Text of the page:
Whatever may have been the specific difference to which reference has just been made, the general correspondence in their laws and institutions, their common origin, and the affinity of their several dialects of the same mother tongue, formed connecting links between the two races which from the time of Alfred jointly occupied the soil of England. After the first

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excesses of the invasion by the ruder race were past, these sources of union divested it of half its evil consequences, and tended to a gradual and complete fusion of the whole population into one Anglo-Sa great united nation. The antipathy of race did not long continue, as it did in France between the German Franks and the h Romanized Gauls. There, as Thierry and other historical writers remark, the conquering race took possession of Gaul, without exterminating the conquered, but also without amalgamating with them. There were two nations-two hostile camps-on one soil. Diversity of origin, of language, of manners, and of laws, created a hostile spirit in the mingled population: and the traces of this antagonism were never, perhaps, entirely effaced,-whatever may have been the physical mixture between the two racesuntil the terrible revolution which sweeping away all former landmarks reduced the two distinct portions of the population to one common level. Happily for our own constitutional liberties and social advancement, no such distinctions long prevailed in England. Our Alfred wisely planted the first settled colony of the Danes, and he granted them equal rights with his native subjects. For many generations there was a contest for the ascendancy between the two races; but neither enslaved the other. Equality of rights in the eye of the law became the birth right of all who occupied the soil of England; and AngloSaxon and Anglo-Dane, already approximated by kindred ties, became indissolubly united in contending together for the glorious privilege which was consecrated equally by the traditions of both races.

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The researches through which the reader has now accompanied us, have exhibited the Danish and Norwegian invaders of England, in and about the time of Alfred the great, under a very different aspect from that which is presented from the single point of view generally taken of them, from whence they are regarded as hordes of ferocious and uncivilized barbarians, who, with the change of their religion, acquired the first elements of civilization by their connection with the Anglo-Saxons. It cannot have failed to occur to the reader that it must have been an extraordinary cultivation, bearing fruits as rapidly as those that ripen in a northern summer, which could have transformed the piratical vikings and their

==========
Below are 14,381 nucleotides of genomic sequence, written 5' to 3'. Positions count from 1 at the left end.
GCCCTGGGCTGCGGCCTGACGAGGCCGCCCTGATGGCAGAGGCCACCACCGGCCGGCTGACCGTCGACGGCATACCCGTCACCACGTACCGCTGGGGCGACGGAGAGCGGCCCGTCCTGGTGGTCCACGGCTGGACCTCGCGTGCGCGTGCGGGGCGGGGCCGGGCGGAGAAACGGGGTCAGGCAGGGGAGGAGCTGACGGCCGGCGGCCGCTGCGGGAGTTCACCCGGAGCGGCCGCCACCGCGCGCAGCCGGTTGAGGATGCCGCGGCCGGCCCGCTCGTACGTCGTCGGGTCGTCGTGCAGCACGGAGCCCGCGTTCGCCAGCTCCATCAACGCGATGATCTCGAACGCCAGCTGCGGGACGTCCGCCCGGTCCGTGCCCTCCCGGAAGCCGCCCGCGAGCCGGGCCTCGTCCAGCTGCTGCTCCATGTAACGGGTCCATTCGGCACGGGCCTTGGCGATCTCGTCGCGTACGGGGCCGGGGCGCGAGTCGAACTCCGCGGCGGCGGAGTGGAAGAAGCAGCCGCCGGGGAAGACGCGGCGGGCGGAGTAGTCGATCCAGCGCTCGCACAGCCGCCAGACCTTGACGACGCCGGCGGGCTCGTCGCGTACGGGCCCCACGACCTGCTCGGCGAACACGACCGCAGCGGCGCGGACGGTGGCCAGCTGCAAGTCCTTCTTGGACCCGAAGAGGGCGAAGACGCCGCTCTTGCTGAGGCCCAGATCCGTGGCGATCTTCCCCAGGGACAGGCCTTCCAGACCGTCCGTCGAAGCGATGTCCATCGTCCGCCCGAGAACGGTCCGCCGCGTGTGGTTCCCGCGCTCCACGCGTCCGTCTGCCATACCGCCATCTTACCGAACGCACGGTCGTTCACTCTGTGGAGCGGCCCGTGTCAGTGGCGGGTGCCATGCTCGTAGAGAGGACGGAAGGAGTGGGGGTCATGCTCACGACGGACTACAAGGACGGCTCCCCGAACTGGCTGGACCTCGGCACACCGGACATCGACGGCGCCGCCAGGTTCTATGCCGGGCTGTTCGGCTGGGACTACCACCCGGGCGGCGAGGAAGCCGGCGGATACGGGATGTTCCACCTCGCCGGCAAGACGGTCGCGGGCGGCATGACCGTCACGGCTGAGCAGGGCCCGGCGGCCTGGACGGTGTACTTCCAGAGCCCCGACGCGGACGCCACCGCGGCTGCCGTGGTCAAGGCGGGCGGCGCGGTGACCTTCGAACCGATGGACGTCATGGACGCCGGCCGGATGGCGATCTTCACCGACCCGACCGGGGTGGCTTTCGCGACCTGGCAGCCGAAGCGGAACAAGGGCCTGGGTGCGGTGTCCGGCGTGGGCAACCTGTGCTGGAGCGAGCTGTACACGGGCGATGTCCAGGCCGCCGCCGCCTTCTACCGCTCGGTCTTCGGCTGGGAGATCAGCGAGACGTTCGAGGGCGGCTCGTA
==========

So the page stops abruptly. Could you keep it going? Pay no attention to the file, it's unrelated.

followers, being such as they are represented, in the short space of half a century from the time of Alfred, into skilful moneyers, and accomplished dignitaries, filling the highest offices in the Anglo-Saxon church.

Some allowance may doubtless be made for exaggerations occasioned by the terror and alarm which visitations so tremendous must have inspired in the minds of an unwarlike and defenceless people on whom the onset of these inroads fell, and of the secluded and peaceful men by whom they are described. It is also to be observed that the Saxon Chronicle contains much fewer accounts of the pagan barbarities than later and less authentic records. Independently of this however, had the strength of the native population been prepared to stand the brunt of such attacks, and to protect the helpless, their hearths, their families and their substance from the violence of the marauders by their valour and organization, though the slaughter in battle might have been great, we should have had less fearful records of wholesale massacre, destruction and pillage. But has not war been often waged by highly civilized nations with a severity equal to that of the Northmen who devastated the coasts and the river banks of England and France? Do we suppose that the Romans were less sparing of fire and sword, when they invaded and subjugated Britain? History gives very terrible accounts of their dealings with the wretched inhabitants who were crushed by their power. It tells us also that in all ages the most polished nations have relentlessly pursued, even to extermination, the native races whose territories have become the objects of their cupidity or ambition. Even in our own times, the razzias of two of the most civilized nations of Europe on the frontiers of their colonies in northern and southern Africa-the indiscriminate destruction of villages, substance and crops, and the spoliation of cattle-have not been less fraught with misery and ruin to the innocent and unoffending, less calculated to inspire terror, and, excepting promiscuous slaughter of women and children, not less revolting to every feeling of humanity than the forays of the Scandinavian pirates in a ruder age.